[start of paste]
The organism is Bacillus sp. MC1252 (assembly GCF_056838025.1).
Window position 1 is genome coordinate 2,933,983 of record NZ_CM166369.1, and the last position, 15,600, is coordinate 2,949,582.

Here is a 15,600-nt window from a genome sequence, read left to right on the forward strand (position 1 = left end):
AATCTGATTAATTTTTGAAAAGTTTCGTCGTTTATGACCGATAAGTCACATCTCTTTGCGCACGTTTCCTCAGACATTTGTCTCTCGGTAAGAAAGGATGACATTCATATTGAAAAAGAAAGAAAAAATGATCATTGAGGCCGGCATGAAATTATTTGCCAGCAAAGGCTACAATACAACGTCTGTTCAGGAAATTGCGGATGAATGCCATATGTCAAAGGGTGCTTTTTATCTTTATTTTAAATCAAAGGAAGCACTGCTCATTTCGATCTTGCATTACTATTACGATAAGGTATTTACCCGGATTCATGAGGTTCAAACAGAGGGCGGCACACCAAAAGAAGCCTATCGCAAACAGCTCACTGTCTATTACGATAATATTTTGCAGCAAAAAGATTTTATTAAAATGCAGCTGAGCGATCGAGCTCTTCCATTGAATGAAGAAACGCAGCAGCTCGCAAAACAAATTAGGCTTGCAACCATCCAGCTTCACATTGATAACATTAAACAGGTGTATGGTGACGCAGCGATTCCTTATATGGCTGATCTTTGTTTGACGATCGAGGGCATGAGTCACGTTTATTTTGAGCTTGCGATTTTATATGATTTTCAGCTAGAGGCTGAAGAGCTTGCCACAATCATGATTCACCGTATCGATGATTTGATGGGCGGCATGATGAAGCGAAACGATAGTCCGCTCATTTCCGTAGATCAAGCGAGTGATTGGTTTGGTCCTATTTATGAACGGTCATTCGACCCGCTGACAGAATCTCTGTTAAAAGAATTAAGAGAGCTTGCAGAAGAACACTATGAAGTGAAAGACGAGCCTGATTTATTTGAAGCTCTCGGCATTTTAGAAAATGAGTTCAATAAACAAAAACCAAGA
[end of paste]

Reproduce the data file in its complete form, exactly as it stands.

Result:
The organism is Bacillus sp. MC1252 (assembly GCF_056838025.1).
Window position 1 is genome coordinate 2,933,983 of record NZ_CM166369.1, and the last position, 15,600, is coordinate 2,949,582.

Here is a 15,600-nt window from a genome sequence, read left to right on the forward strand (position 1 = left end):
AATCTGATTAATTTTTGAAAAGTTTCGTCGTTTATGACCGATAAGTCACATCTCTTTGCGCACGTTTCCTCAGACATTTGTCTCTCGGTAAGAAAGGATGACATTCATATTGAAAAAGAAAGAAAAAATGATCATTGAGGCCGGCATGAAATTATTTGCCAGCAAAGGCTACAATACAACGTCTGTTCAGGAAATTGCGGATGAATGCCATATGTCAAAGGGTGCTTTTTATCTTTATTTTAAATCAAAGGAAGCACTGCTCATTTCGATCTTGCATTACTATTACGATAAGGTATTTACCCGGATTCATGAGGTTCAAACAGAGGGCGGCACACCAAAAGAAGCCTATCGCAAACAGCTCACTGTCTATTACGATAATATTTTGCAGCAAAAAGATTTTATTAAAATGCAGCTGAGCGATCGAGCTCTTCCATTGAATGAAGAAACGCAGCAGCTCGCAAAACAAATTAGGCTTGCAACCATCCAGCTTCACATTGATAACATTAAACAGGTGTATGGTGACGCAGCGATTCCTTATATGGCTGATCTTTGTTTGACGATCGAGGGCATGAGTCACGTTTATTTTGAGCTTGCGATTTTATATGATTTTCAGCTAGAGGCTGAAGAGCTTGCCACAATCATGATTCACCGTATCGATGATTTGATGGGCGGCATGATGAAGCGAAACGATAGTCCGCTCATTTCCGTAGATCAAGCGAGTGATTGGTTTGGTCCTATTTATGAACGGTCATTCGACCCGCTGACAGAATCTCTGTTAAAAGAATTAAGAGAGCTTGCAGAAGAACACTATGAAGTGAAAGACGAGCCTGATTTATTTGAAGCTCTCGGCATTTTAGAAAATGAGTTCAATAAACAAAAACCAAGA